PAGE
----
THE PRO PATRIA PROJECT
LANGE David Russell
The Right Honourable

CITATION
Order of New Zealand (ONZ)
Appointed on 2 June 2003

Companion of Honour (CH)
Awarded in 1990 New Year Honours

BIOGRAPHICAL NOTES
David Russell Lange, ONZ, CH served as Prime Minister of New Zealand from 1984 to 1989. He headed New Zealand's fourth Labour Government,
one of the most reforming administrations in his country's history, but one which did not always conform to traditional expectations of a social
democrat party. He had  a reputation for cutting wit and eloquence. His government implemented  far-reaching free-market reforms. Helen Clark has
described New Zealand's nuclear-free legislation as his legacy.

Lange entered the New Zealand Parliament as the Labour MP for Mangere, a working-class Auckland electorate with a large Māori population, in 1977
in the Mangere by-election. On becoming an MP, Lange quickly made an impression in the House as a debater, a wit, and the scourge of Prime
Minister Robert Muldoon. He succeeded Bill Rowling as leader of the Parliamentary Labour Party and as Leader of the Opposition on 3 February
1982.

Lange made his name on the international stage with a long-running campaign against nuclear weapons. His government refused to allow nuclear armed ships into New Zealand waters, a policy that New Zealand continues to this day. The policy, developing in 1985, had the effect of prohibiting United States Navy ships from visiting New Zealand. This displeased the United States and Australia: they regarded the policy as a breach of treaty obligations under ANZUS and as an abrogation of responsibility in the context of the Cold War against the Soviet bloc. After consultations with Australia and after negotiations with New Zealand broke down, the United States announced that it would suspend its treaty obligations to New Zealand until the re-admission of United States Navy ships to New Zealand ports, characterising New Zealand as "a friend, but not an ally". The perceived "crisis" made front-page headlines for weeks in many American newspapers, and media quoted many United States Cabinet members as expressing a deep sense of "betrayal".

Erroneous claims sometimes suggest that David Lange withdrew New Zealand from ANZUS. His government's policy may have prompted the US's decision to suspend its ANZUS Treaty obligations to New Zealand, but that decision rested with the U.S. government, not with the New Zealand government.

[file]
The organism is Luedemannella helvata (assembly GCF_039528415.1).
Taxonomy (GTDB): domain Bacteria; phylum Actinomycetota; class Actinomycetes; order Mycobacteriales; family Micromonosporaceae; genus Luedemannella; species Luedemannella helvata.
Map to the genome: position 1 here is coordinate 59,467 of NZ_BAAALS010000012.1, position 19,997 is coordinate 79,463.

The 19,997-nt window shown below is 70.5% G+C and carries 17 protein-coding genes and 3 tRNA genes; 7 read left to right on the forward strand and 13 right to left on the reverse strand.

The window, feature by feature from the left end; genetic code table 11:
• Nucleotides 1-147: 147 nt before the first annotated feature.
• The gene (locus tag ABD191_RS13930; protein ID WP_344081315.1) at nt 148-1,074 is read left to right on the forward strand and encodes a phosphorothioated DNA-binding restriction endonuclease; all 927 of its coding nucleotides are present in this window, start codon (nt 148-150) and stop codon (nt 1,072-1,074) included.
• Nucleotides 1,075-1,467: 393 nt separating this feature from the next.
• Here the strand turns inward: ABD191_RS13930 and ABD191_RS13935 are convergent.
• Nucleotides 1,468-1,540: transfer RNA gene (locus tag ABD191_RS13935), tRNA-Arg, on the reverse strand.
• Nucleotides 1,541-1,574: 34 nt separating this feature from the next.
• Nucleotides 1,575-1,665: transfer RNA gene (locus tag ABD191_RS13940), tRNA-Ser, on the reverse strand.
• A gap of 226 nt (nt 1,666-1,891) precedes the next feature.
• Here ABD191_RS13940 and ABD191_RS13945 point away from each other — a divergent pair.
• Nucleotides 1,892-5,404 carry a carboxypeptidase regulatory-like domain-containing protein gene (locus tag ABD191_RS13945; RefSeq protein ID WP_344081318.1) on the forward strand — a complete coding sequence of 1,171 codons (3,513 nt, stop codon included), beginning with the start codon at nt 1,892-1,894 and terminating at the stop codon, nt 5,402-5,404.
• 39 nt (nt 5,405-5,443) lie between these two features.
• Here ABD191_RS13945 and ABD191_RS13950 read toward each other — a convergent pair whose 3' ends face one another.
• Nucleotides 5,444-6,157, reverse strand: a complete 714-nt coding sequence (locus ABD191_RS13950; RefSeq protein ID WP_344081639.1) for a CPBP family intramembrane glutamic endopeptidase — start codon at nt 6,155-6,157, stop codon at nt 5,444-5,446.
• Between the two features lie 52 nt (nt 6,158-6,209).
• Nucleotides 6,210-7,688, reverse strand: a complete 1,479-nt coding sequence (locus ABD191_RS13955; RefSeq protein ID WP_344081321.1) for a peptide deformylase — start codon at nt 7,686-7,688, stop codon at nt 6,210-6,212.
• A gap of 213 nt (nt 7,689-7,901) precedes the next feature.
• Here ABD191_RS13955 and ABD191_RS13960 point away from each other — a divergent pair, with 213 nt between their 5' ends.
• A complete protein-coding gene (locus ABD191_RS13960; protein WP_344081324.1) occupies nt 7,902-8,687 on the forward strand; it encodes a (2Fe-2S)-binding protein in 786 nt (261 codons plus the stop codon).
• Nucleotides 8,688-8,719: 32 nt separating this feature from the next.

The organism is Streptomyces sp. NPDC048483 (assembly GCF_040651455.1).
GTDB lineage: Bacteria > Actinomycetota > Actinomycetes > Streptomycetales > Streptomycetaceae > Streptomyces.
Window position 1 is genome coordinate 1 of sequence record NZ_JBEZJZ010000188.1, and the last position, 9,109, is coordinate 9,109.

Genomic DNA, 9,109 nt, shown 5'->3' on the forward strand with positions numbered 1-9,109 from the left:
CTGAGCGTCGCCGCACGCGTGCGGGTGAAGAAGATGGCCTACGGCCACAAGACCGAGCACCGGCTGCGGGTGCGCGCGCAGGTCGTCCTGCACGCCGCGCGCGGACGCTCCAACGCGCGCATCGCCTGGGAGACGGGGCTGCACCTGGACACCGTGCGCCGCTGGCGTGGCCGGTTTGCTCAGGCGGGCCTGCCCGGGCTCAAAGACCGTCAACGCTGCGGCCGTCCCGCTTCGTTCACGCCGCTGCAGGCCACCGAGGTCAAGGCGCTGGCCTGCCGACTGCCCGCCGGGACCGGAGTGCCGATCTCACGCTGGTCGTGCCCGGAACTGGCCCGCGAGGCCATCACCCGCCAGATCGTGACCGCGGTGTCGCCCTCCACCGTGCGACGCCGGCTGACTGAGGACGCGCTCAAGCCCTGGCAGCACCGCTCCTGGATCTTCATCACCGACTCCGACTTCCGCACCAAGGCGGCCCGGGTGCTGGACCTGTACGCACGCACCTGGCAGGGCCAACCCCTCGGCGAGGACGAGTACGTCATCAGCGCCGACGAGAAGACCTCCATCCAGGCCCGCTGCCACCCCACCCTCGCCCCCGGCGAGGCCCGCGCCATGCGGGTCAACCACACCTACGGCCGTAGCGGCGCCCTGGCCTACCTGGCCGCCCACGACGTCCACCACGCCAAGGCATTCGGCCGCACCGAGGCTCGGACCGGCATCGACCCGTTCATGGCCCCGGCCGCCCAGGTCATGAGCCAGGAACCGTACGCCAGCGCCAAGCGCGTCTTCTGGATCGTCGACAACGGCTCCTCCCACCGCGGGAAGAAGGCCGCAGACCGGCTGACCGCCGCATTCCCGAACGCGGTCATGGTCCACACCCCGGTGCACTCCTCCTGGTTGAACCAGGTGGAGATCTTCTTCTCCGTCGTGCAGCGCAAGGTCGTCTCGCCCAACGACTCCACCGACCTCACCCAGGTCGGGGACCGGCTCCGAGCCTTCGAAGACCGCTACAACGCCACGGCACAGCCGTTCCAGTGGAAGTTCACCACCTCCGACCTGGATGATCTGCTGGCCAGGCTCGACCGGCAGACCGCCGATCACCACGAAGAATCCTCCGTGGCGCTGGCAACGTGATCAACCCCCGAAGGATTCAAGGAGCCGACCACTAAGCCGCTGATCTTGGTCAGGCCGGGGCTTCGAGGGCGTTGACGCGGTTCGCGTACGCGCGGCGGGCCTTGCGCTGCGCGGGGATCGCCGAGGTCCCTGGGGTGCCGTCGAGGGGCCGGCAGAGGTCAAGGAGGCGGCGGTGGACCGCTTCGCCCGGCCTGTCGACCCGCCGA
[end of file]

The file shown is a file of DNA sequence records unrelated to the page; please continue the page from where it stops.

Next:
Relations with France became strained when French agents of the DGSE bombed and sank the Greenpeace ship the Rainbow Warrior on 10 July 1985 while it lay moored in Auckland Harbour, killing one person. In one of the highlights of this period, a widely-televised Oxford Union debate in 1985 showcased Lange, a skilled orator, arguing for the proposition that "nuclear weapons are morally indefensible", in opposition to U.S. televangelist Jerry Falwell. (TVNZ has made available an audio of Lange's speech.) Many regard this debate as Lange's finest hour on the world stage. It included his memorable statement "I can smell the uranium on it [your breath]...!".

In June 1986 Lange obtained a political deal with France over the Rainbow Warrior affair, presided over by United Nations Secretary-General Javier Pérez de Cuéllar. France agreed to pay compensation of NZ$13 million (US$6.5 million) to New Zealand and also to apologise. In return, Lange agreed that French authorities could detain the convicted French agents Alain Mafart and Dominique Prieur at the French military base on Hao Atoll for three years. However, the two spies both walked free by May 1988, after less than two years had elapsed.

In 1996 Lange sued the Australian Broadcasting Corporation (Lange v Australian Broadcasting Corporation) over an alleged defamation that it broadcast about him. The ABC used the defence that there exists in the Australian Constitution an implied right to freedom of speech on political matters, and the High Court of Australia concurred.

In a key New Zealand defamation case (Lange v Atkinson [2000] 3 NZLR 385), Lange sued political scientist Joe Atkinson for representing him in the magazine North & South as a lazy prime minister. In a 1998 judgment, and on appeal in 2000, the courts affirmed a new qualified privilege for the media to discuss politicians when expressing the criticisms as the "honest opinion" of the author.

Lange received the Right Livelihood Award 2003 for his strong fight against nuclear weapons.

In January 2006 Archives New Zealand released to The Sunday Star-Times newspaper a box of David Lange's previously-classified documents. They revealed New Zealand's ongoing involvement in Western alliance espionage, and a threat by the United States to spy on New Zealand if it did not back down from its ban on nuclear ships.

AWARDS
Order of New Zealand (ONZ)
Companion of Honour (CH)

NOTES
Born 4 August 1942 Otahuhu, Auckland, New Zealand
Died 13 August 2005, Middlemore Hospital, Auckland, New Zealand
Buried at Waikaraka Cemetery, Auckland, New Zealand